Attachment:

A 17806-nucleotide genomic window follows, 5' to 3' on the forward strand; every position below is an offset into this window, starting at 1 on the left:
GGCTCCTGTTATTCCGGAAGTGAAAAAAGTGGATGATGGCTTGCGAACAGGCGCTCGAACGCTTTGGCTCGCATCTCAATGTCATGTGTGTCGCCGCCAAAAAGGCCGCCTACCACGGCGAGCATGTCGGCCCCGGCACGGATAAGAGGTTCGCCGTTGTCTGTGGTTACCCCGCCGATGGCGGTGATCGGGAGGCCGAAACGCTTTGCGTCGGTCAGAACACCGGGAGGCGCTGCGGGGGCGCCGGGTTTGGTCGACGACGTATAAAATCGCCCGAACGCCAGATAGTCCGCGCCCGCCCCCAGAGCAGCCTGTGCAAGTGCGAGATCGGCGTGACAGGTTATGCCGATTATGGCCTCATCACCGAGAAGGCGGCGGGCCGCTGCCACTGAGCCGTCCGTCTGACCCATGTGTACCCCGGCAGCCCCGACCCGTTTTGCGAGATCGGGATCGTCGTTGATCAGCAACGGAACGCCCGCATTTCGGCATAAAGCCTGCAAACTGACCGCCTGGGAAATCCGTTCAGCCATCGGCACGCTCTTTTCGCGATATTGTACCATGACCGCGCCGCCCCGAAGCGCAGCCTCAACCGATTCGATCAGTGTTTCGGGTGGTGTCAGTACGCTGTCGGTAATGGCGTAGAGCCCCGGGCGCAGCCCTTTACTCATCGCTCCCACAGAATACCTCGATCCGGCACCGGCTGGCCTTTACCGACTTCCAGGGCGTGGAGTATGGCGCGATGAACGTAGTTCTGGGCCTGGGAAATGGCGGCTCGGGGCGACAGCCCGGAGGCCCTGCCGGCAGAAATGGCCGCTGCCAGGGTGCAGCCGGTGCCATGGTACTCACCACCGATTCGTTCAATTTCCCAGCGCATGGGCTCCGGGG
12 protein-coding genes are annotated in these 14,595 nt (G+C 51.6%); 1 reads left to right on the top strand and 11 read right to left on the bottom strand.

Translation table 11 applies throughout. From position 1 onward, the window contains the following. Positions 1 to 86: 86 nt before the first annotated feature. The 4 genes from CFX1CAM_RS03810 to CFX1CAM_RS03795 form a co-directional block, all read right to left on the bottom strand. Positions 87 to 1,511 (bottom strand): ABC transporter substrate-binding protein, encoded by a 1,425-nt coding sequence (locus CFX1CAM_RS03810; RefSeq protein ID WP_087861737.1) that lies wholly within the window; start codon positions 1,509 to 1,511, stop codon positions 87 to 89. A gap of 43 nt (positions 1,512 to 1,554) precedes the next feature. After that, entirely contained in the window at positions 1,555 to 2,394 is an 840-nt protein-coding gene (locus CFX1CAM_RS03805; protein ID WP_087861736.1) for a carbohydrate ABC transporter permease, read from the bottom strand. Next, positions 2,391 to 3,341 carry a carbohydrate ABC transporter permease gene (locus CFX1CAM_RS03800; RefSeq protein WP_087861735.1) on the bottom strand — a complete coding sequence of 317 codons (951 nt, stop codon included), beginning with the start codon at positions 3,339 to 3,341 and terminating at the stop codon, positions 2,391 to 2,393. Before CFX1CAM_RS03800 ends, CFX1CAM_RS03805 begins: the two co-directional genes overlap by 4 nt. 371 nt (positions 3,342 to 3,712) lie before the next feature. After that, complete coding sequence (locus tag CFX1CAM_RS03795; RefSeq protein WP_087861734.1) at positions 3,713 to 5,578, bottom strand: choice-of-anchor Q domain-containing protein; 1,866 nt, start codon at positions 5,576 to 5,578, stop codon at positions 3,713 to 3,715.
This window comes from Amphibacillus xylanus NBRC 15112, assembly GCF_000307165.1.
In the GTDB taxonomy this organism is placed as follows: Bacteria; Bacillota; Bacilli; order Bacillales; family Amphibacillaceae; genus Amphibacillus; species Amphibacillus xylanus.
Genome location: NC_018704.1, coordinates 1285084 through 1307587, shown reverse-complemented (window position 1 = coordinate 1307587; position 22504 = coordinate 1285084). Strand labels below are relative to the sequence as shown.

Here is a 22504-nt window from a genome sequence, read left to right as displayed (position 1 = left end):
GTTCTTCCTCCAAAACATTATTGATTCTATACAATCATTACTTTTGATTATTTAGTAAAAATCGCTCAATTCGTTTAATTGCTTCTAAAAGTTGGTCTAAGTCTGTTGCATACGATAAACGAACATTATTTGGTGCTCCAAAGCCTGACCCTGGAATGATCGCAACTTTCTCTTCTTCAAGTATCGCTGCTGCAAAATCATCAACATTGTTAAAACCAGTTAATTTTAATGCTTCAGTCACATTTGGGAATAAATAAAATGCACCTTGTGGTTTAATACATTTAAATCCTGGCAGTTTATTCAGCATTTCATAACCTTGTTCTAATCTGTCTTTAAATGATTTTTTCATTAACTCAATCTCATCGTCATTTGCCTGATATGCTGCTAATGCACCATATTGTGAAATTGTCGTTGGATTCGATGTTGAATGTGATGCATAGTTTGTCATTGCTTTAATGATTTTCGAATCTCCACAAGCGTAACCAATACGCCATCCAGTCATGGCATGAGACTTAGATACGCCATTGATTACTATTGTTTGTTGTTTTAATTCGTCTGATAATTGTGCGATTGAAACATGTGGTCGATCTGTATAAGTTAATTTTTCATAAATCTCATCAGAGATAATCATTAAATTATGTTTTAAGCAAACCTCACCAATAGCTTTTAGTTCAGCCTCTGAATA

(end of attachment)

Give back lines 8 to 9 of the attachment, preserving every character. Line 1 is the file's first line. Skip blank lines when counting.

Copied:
Here is a 22504-nt window from a genome sequence, read left to right as displayed (position 1 = left end):
GTTCTTCCTCCAAAACATTATTGATTCTATACAATCATTACTTTTGATTATTTAGTAAAAATCGCTCAATTCGTTTAATTGCTTCTAAAAGTTGGTCTAAGTCTGTTGCATACGATAAACGAACATTATTTGGTGCTCCAAAGCCTGACCCTGGAATGATCGCAACTTTCTCTTCTTCAAGTATCGCTGCTGCAAAATCATCAACATTGTTAAAACCAGTTAATTTTAATGCTTCAGTCACATTTGGGAATAAATAAAATGCACCTTGTGGTTTAATACATTTAAATCCTGGCAGTTTATTCAGCATTTCATAACCTTGTTCTAATCTGTCTTTAAATGATTTTTTCATTAACTCAATCTCATCGTCATTTGCCTGATATGCTGCTAATGCACCATATTGTGAAATTGTCGTTGGATTCGATGTTGAATGTGATGCATAGTTTGTCATTGCTTTAATGATTTTCGAATCTCCACAAGCGTAACCAATACGCCATCCAGTCATGGCATGAGACTTAGATACGCCATTGATTACTATTGTTTGTTGTTTTAATTCGTCTGATAATTGTGCGATTGAAACATGTGGTCGATCTGTATAAGTTAATTTTTCATAAATCTCATCAGAGATAATCATTAAATTATGTTTTAAGCAAACCTCACCAATAGCTTTTAGTTCAGCCTCTGAATA